Farmworkers upset at Senator de Leon for blocking translations

Farmworkers from Pick Justice prepare to speak at the Senate hearing on June 20, but Senator de Leon wouldn't let them be heard in English.

Farmworkers from Pick Justice prepare to speak at the Senate hearing on June 20, but Senator de Leon wouldn’t let them be heard in English.

Farmworkers are furious at Senator Kevin de Leon for blocking the translation of their public comments against ALRB board member Genevieve Shiroma.

De Leon is famous for his insistence on bilingual and multilingual translations, but when it came to the Rules Committee hearing he chaired June 20 on Shiroma’s re-appointment, the Senate president would not allow it.

A Pick Justice spokesman wrote to de Leon to express how upset the farmworkers were, having lost a day of wages by petitioning their elected officials in Sacramento. Jesse Rojas, who spoke in English at the hearing and offered to translate on the farmworkers’ behalf, wrote de Leon on June 27. Here’s the text of his letter:

Dear Senator de Leon,

Many farm workers and I were in your Rules committee last week. Thank you for allowing us to speak there. We were shocked when you refused to allow translation of what the farm workers said. It was especially shocking because you had just got done lecturing the ALRB about the need to translate for all farm workers.

Then, when the committee asked you what the farm workers said, you said that they only said they wanted their votes counted. Surely you knew that wasn’t true. They said far more than just that.

For the record, I’ve attached their translation. Could you make sure that this is put in the record? Could you also give it to the other committee members? It was surprising that you wanted the committee to vote even though they didn’t know what the farm workers said. Such as,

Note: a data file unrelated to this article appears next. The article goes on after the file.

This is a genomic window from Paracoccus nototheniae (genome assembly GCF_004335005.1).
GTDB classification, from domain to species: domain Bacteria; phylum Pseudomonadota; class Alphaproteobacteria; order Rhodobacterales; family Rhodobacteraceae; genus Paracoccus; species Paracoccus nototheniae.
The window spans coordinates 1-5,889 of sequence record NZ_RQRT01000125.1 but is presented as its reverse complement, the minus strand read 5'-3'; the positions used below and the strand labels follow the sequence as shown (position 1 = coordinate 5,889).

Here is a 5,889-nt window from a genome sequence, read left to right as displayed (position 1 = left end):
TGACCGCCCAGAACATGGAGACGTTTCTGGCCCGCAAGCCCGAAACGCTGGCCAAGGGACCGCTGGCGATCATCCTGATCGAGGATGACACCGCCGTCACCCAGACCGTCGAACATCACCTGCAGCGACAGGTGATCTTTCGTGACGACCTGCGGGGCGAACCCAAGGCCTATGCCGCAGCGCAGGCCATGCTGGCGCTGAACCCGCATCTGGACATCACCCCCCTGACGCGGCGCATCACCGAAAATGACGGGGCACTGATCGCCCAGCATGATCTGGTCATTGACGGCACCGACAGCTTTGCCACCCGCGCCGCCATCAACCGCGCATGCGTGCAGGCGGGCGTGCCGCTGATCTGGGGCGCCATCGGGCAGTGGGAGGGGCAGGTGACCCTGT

“I’m against Shiroma because this whole time that we’ve been doing large protests, they have always denied us their help. A lot of corruption has been seen by their, by the ALRB. And we always feel intimidated, because when we started the protests they would not attend to us. We feel humiliated and discriminated because at first, when we started they were ignoring us. And now this whole time they’ve been saying that we are ignorant for fighting for our rights.”

And,

“I come here before Mrs. Shiroma. On one occasion I had a conversation with her in which she told me that I had rights to defend them and that if I wanted the union, the union would come in. There would be voting. We did the votes and they have not done anything. I’m now bringing this contract. This is a contract that she wanted to impose on us, she wants to impose the union on us. There is discrimination here. I want her to tell me, why are we going to discriminate? We live in a country that does not discriminate.”

And,

“We feel cheated in part by the ALRB. On September 9, 2015 we went to a session at a hotel and the farm labor union was there and the ALRB, and they told the security guard to not allow anyone with blue shirts to come in only the ones with red shirts. So, what do we make of that? That we do not have the necessary support.”

And,

“We’ve been fighting a lot with the labor law, with the union. They ignore us. I believe that Mrs. Shiroma is incompetent, she has been incapable of resolving our problem because it has been more than 3 years that we’ve been fighting and fighting, fighting, fighting and she hasn’t done a thing for us.”

And,

“Since the day of voting a labor law member told us when we voted, you are going to vote but your votes will not be counted. He told us, that supposedly they are there, the ALRB is there to support us. So then why haven’t they done that? What I want is for the votes to be counted. To be given the right to choose what we want.”

The names of the workers have been removed from the document. That is because the ALRB and UFW have retaliated against the workers, so now they fear they will be targeted for more retribution.

Will you come to meet the farm workers? They need your help. They want you to see why they deserve the right to choose, and why it was wrong for you to approve an appointee who paid $130,000 to the union’s official, even though 99% of her adjudications involve that very union.

I look forward to hearing from you.

Respectfully,

Jesse Rojas
Farm Worker Rights Activist
www.pickjustice.com

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